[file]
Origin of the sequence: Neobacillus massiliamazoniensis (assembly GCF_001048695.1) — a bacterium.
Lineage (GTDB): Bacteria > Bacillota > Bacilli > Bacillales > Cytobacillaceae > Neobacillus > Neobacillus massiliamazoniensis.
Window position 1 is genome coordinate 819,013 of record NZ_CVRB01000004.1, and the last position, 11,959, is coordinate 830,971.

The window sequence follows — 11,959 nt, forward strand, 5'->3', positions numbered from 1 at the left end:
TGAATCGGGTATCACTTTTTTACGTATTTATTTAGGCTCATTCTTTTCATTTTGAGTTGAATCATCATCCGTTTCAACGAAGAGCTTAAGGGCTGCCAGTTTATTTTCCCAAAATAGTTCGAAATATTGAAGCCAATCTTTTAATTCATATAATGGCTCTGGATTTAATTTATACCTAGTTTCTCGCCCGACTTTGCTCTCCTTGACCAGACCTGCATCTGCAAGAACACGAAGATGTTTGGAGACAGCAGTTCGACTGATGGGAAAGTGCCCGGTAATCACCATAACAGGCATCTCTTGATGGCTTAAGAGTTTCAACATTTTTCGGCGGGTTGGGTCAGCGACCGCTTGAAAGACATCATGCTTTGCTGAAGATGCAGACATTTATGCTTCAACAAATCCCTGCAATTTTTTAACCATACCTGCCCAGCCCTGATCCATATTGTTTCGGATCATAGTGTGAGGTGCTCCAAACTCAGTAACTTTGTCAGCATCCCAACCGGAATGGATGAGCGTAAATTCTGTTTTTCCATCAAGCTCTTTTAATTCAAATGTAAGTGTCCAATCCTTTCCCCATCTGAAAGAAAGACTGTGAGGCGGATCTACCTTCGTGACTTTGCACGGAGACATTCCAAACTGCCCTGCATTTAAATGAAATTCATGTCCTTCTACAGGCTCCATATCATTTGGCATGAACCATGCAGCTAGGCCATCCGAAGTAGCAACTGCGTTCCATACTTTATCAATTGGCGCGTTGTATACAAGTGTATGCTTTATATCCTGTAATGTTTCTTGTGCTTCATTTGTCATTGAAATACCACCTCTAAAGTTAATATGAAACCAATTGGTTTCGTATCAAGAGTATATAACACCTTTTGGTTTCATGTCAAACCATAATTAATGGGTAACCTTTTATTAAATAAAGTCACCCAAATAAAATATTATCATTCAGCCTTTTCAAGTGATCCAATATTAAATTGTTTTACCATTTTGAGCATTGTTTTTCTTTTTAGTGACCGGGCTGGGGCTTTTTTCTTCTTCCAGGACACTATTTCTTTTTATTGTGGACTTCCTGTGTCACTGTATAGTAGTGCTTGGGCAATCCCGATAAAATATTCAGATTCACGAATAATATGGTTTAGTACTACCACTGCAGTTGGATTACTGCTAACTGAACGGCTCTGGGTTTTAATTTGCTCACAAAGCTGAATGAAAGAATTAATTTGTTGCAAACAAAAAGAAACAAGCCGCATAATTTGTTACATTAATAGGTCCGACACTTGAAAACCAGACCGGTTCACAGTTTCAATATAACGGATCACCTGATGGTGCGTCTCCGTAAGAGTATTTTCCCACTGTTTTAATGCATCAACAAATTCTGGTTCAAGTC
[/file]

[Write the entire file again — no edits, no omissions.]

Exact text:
Origin of the sequence: Neobacillus massiliamazoniensis (assembly GCF_001048695.1) — a bacterium.
Lineage (GTDB): Bacteria > Bacillota > Bacilli > Bacillales > Cytobacillaceae > Neobacillus > Neobacillus massiliamazoniensis.
Window position 1 is genome coordinate 819,013 of record NZ_CVRB01000004.1, and the last position, 11,959, is coordinate 830,971.

The window sequence follows — 11,959 nt, forward strand, 5'->3', positions numbered from 1 at the left end:
TGAATCGGGTATCACTTTTTTACGTATTTATTTAGGCTCATTCTTTTCATTTTGAGTTGAATCATCATCCGTTTCAACGAAGAGCTTAAGGGCTGCCAGTTTATTTTCCCAAAATAGTTCGAAATATTGAAGCCAATCTTTTAATTCATATAATGGCTCTGGATTTAATTTATACCTAGTTTCTCGCCCGACTTTGCTCTCCTTGACCAGACCTGCATCTGCAAGAACACGAAGATGTTTGGAGACAGCAGTTCGACTGATGGGAAAGTGCCCGGTAATCACCATAACAGGCATCTCTTGATGGCTTAAGAGTTTCAACATTTTTCGGCGGGTTGGGTCAGCGACCGCTTGAAAGACATCATGCTTTGCTGAAGATGCAGACATTTATGCTTCAACAAATCCCTGCAATTTTTTAACCATACCTGCCCAGCCCTGATCCATATTGTTTCGGATCATAGTGTGAGGTGCTCCAAACTCAGTAACTTTGTCAGCATCCCAACCGGAATGGATGAGCGTAAATTCTGTTTTTCCATCAAGCTCTTTTAATTCAAATGTAAGTGTCCAATCCTTTCCCCATCTGAAAGAAAGACTGTGAGGCGGATCTACCTTCGTGACTTTGCACGGAGACATTCCAAACTGCCCTGCATTTAAATGAAATTCATGTCCTTCTACAGGCTCCATATCATTTGGCATGAACCATGCAGCTAGGCCATCCGAAGTAGCAACTGCGTTCCATACTTTATCAATTGGCGCGTTGTATACAAGTGTATGCTTTATATCCTGTAATGTTTCTTGTGCTTCATTTGTCATTGAAATACCACCTCTAAAGTTAATATGAAACCAATTGGTTTCGTATCAAGAGTATATAACACCTTTTGGTTTCATGTCAAACCATAATTAATGGGTAACCTTTTATTAAATAAAGTCACCCAAATAAAATATTATCATTCAGCCTTTTCAAGTGATCCAATATTAAATTGTTTTACCATTTTGAGCATTGTTTTTCTTTTTAGTGACCGGGCTGGGGCTTTTTTCTTCTTCCAGGACACTATTTCTTTTTATTGTGGACTTCCTGTGTCACTGTATAGTAGTGCTTGGGCAATCCCGATAAAATATTCAGATTCACGAATAATATGGTTTAGTACTACCACTGCAGTTGGATTACTGCTAACTGAACGGCTCTGGGTTTTAATTTGCTCACAAAGCTGAATGAAAGAATTAATTTGTTGCAAACAAAAAGAAACAAGCCGCATAATTTGTTACATTAATAGGTCCGACACTTGAAAACCAGACCGGTTCACAGTTTCAATATAACGGATCACCTGATGGTGCGTCTCCGTAAGAGTATTTTCCCACTGTTTTAATGCATCAACAAATTCTGGTTCAAGTC